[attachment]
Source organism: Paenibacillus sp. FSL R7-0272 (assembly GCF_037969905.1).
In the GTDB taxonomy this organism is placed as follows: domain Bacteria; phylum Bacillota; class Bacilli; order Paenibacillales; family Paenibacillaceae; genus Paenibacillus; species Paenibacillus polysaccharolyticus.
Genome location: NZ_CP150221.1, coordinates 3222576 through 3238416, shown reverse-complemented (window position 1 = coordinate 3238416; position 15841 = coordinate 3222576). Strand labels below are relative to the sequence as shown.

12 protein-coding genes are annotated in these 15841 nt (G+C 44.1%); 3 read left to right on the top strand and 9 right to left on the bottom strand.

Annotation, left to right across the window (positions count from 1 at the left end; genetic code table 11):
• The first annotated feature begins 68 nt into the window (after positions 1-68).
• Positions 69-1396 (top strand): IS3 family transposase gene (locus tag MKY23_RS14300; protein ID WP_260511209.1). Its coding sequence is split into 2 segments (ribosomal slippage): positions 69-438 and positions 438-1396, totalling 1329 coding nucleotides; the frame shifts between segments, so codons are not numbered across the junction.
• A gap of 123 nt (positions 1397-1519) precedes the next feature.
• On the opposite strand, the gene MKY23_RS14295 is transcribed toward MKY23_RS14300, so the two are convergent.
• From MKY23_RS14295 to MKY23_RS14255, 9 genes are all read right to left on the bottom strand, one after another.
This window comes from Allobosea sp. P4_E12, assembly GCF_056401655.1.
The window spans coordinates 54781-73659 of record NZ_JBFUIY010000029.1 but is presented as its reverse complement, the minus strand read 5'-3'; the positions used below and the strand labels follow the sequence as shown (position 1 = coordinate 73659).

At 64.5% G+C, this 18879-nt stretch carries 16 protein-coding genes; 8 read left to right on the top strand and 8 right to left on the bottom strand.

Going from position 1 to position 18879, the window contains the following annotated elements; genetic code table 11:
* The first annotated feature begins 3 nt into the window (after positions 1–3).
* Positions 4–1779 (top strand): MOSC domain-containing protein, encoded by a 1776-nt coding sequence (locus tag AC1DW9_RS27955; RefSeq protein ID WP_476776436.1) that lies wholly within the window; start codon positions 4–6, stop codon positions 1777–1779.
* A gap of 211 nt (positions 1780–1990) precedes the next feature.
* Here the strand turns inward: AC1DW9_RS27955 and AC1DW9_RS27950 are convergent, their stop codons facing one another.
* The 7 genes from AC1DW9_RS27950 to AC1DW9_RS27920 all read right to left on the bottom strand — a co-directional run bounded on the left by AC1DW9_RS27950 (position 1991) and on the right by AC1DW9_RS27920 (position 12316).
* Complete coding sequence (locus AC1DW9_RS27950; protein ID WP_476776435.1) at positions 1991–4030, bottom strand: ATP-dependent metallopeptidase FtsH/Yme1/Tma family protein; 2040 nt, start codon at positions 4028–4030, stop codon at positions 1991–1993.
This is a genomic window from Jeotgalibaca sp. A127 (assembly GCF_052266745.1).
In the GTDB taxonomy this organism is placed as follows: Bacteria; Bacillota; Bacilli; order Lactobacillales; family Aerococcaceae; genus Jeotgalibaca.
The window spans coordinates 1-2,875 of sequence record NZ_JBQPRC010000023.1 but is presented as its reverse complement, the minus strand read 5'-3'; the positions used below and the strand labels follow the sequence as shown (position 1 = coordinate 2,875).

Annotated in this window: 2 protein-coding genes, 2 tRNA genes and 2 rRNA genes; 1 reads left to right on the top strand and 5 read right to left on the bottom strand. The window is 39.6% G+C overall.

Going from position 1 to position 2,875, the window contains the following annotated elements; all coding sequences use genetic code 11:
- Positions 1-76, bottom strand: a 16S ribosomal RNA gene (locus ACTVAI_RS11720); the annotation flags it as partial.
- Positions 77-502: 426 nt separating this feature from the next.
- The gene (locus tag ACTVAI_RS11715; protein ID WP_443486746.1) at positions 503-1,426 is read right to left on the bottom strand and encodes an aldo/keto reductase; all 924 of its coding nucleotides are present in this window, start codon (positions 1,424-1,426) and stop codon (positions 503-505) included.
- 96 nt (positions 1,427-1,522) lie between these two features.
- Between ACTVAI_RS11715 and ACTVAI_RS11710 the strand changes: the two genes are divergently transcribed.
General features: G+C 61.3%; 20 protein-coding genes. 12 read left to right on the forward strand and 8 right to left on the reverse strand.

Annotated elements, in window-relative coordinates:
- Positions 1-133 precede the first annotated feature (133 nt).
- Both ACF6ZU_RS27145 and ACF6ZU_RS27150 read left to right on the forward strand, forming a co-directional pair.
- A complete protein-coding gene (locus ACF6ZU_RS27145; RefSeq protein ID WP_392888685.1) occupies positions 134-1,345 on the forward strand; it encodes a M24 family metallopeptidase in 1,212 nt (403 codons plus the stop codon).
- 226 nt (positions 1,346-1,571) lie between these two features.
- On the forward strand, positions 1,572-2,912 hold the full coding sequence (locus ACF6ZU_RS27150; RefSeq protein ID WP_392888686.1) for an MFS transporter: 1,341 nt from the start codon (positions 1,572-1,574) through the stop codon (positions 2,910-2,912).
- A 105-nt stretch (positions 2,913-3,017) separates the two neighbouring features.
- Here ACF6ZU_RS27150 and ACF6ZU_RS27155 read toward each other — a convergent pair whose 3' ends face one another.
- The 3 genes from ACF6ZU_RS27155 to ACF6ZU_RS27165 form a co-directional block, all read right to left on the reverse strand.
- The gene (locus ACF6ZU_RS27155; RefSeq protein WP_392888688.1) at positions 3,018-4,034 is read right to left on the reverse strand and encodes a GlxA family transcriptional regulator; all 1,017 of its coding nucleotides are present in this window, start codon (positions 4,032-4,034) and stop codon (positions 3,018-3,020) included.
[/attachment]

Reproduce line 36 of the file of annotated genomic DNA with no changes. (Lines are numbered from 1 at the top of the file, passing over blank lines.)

- 226 nt (positions 1,346-1,571) lie between these two features.